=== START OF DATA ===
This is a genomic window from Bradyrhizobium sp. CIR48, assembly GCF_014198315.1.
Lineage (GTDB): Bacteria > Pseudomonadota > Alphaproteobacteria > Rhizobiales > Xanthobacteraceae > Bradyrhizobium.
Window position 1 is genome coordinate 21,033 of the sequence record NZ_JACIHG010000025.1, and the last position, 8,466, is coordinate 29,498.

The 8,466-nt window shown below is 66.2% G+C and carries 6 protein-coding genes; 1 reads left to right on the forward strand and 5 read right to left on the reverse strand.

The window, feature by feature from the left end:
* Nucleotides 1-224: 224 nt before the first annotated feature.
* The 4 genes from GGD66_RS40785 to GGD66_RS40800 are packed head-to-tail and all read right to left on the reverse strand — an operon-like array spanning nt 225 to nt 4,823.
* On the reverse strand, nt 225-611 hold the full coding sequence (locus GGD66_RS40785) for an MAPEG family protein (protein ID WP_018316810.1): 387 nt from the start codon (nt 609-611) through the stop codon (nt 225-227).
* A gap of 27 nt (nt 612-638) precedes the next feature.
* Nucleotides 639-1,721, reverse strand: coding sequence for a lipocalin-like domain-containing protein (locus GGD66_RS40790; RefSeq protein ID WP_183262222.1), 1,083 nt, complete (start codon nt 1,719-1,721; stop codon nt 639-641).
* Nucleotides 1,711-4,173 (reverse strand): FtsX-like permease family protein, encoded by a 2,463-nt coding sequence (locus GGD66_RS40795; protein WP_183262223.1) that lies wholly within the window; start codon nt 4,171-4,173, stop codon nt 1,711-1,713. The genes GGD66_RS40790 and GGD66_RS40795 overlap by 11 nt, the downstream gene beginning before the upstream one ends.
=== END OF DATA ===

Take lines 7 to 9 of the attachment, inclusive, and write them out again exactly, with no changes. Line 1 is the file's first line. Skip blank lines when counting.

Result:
* The 4 genes from GGD66_RS40785 to GGD66_RS40800 are packed head-to-tail and all read right to left on the reverse strand — an operon-like array spanning nt 225 to nt 4,823.
* On the reverse strand, nt 225-611 hold the full coding sequence (locus GGD66_RS40785) for an MAPEG family protein (protein ID WP_018316810.1): 387 nt from the start codon (nt 609-611) through the stop codon (nt 225-227).
* A gap of 27 nt (nt 612-638) precedes the next feature.